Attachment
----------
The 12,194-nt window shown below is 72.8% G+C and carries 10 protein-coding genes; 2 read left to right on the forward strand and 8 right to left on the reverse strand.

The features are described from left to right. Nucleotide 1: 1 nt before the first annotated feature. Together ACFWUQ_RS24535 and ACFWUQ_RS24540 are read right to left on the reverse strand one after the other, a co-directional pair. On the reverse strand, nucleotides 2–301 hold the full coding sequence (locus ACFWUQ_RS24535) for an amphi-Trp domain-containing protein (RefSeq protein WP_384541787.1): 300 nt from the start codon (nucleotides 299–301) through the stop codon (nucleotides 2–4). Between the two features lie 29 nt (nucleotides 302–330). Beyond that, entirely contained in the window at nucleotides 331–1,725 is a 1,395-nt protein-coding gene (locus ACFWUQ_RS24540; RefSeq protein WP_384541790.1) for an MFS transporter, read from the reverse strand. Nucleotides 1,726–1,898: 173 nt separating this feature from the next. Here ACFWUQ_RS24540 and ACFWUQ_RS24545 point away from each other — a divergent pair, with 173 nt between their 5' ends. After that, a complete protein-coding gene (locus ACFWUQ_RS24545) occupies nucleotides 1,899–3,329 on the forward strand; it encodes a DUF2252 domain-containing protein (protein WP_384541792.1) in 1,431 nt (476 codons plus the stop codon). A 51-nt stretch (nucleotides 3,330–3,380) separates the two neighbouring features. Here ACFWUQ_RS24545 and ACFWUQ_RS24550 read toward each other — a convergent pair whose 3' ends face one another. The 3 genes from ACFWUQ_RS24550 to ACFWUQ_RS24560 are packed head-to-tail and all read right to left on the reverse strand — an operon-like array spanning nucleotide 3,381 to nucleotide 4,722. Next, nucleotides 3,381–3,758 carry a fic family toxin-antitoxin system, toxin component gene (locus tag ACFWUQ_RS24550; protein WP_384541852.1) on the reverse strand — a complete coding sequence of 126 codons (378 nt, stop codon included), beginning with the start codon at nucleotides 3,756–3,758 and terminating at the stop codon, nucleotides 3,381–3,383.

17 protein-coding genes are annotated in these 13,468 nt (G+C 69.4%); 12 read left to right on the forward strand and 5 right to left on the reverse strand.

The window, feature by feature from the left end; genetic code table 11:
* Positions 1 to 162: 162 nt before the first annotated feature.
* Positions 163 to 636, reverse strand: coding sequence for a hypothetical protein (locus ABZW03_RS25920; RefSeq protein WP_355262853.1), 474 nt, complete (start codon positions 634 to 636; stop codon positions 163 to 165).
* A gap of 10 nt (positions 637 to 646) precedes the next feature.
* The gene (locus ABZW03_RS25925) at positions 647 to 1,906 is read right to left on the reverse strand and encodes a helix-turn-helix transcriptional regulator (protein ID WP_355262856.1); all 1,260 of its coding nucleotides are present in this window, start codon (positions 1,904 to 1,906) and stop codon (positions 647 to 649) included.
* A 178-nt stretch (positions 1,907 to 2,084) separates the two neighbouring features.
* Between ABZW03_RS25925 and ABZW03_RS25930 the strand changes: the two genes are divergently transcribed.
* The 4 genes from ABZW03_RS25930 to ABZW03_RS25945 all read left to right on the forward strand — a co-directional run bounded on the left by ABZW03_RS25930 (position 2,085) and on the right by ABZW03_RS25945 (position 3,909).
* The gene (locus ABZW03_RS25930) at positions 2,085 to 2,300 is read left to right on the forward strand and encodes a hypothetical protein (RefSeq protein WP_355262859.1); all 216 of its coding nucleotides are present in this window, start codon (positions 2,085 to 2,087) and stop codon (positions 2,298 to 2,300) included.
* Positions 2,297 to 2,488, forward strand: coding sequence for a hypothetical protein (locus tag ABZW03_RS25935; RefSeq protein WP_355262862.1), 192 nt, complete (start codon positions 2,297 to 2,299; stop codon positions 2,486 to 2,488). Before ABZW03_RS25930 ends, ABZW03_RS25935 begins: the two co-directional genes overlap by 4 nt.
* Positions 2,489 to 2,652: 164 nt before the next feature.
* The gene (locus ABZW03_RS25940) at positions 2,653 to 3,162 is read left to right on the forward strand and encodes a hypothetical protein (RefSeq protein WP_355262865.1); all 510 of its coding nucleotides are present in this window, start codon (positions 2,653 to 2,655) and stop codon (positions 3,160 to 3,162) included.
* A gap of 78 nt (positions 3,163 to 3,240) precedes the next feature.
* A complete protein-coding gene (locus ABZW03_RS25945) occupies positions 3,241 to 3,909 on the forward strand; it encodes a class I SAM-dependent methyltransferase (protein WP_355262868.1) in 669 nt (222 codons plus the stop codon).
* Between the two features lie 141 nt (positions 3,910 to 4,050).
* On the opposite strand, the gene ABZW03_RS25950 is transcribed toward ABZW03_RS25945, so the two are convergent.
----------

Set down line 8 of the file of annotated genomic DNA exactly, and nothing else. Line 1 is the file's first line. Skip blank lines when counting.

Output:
* The gene (locus ABZW03_RS25925) at positions 647 to 1,906 is read right to left on the reverse strand and encodes a helix-turn-helix transcriptional regulator (protein ID WP_355262856.1); all 1,260 of its coding nucleotides are present in this window, start codon (positions 1,904 to 1,906) and stop codon (positions 647 to 649) included.